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Review: 'Pray the Devil Back to Hell'

Documentary records the heroism of Liberia's women who successfully demanded the country's warring parties find a path to peace.

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Unwavering: Clad in white, Liberian women demonstrated outside the US Embassy in Monrovia in July 2003, at the height of the civil war.

COURTESY OF PEWEE FLOMOKU/FORK FILMS

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The heroism on view in the documentary "Pray the Devil Back to Hell" is breathtaking. It's about a band of women who, unarmed, stood up to tyrants and won. And it's all true.

Liberia, the West African country of 3 million people that was founded in 1847 by freed American slaves, suffered a civil war in 1989 that gave rise to Charles Taylor, who was elected president in 1996 and rapidly descended to dictatorship. A second civil war devastated the country all over again. Rival, mostly Muslim warlords, attempting to depose Taylor, a Christian, raped and pillaged the populace. A quarter of a million people were killed; another million were displaced.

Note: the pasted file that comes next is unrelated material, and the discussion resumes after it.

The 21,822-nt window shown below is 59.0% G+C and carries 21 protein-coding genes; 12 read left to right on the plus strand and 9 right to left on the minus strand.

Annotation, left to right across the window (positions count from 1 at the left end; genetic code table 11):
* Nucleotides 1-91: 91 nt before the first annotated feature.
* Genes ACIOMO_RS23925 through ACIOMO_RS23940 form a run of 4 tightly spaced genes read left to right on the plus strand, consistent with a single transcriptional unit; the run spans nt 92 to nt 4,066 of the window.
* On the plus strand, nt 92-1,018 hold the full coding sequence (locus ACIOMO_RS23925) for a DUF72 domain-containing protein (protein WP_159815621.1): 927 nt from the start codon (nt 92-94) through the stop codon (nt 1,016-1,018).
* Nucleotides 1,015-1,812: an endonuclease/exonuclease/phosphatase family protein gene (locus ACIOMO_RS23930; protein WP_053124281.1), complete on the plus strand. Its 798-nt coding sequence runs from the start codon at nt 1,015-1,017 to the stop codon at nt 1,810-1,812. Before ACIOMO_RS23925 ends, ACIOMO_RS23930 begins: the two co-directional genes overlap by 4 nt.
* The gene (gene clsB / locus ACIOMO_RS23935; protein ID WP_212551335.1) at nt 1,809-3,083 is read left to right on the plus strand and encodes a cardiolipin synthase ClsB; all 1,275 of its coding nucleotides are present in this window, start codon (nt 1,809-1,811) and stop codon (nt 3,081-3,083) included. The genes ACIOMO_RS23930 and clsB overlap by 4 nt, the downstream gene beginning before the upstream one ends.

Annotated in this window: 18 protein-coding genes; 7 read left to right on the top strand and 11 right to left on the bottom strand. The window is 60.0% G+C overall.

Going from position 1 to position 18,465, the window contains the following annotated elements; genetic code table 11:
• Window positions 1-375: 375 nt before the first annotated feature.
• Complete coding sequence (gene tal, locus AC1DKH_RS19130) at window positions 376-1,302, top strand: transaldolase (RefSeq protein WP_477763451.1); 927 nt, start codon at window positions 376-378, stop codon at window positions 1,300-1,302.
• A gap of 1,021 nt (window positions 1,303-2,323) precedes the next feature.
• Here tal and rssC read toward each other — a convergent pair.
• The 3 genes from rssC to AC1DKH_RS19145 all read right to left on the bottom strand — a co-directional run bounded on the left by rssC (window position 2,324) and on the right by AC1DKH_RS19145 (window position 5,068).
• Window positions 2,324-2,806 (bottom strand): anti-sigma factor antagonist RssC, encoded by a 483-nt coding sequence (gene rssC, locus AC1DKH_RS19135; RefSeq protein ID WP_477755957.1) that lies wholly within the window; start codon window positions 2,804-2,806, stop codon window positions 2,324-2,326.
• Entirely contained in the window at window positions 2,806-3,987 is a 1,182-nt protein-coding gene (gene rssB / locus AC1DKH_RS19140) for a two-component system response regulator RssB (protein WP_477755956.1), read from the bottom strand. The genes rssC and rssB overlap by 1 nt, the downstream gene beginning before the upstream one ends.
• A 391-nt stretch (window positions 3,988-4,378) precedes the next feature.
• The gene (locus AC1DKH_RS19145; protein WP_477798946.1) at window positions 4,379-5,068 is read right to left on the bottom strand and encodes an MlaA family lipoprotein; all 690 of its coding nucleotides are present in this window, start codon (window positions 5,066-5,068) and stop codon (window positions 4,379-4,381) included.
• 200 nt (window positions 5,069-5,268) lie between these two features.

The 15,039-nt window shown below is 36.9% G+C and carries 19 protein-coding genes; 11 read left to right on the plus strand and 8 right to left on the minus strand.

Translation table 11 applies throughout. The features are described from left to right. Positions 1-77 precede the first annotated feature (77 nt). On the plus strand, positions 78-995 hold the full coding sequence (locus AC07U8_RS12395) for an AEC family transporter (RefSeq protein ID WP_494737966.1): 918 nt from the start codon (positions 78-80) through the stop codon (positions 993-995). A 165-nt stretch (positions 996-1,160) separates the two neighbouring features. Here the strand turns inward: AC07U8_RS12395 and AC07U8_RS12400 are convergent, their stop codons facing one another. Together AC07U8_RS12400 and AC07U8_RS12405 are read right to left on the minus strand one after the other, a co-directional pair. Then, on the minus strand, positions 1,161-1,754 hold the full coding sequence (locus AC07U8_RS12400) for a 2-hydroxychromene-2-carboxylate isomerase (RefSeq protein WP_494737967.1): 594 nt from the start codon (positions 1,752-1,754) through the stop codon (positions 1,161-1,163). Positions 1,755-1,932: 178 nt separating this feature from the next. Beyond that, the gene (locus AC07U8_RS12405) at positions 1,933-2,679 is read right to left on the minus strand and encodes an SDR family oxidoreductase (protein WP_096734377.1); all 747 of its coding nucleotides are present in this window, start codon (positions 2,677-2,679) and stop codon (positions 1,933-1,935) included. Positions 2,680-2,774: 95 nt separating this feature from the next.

Into this horror strode women from activist Christian women's organizations. Calling themselves the Christian Women's Initiative and under the direction of Leymah Gbowee, a fiercely determined Liberian woman, these mothers, daughters, wives, and grandmothers formed an unlikely but inevitable alliance with a group calling itself the Liberian Muslim Women's Organization, created by Asatu Bah Kenneth, a Muslim follower of Gbowee's. Together they organized sit-ins lasting days, they forced cease-fire negotiations, and, when things slowed, barricaded the conference building until a settlement was hammered out. As the film's director, Gini Reticker, points out, the women even resorted to a time-honored ploy right out of "Lysistrata" – they refused any sexual relations with their men until the fighting stopped.

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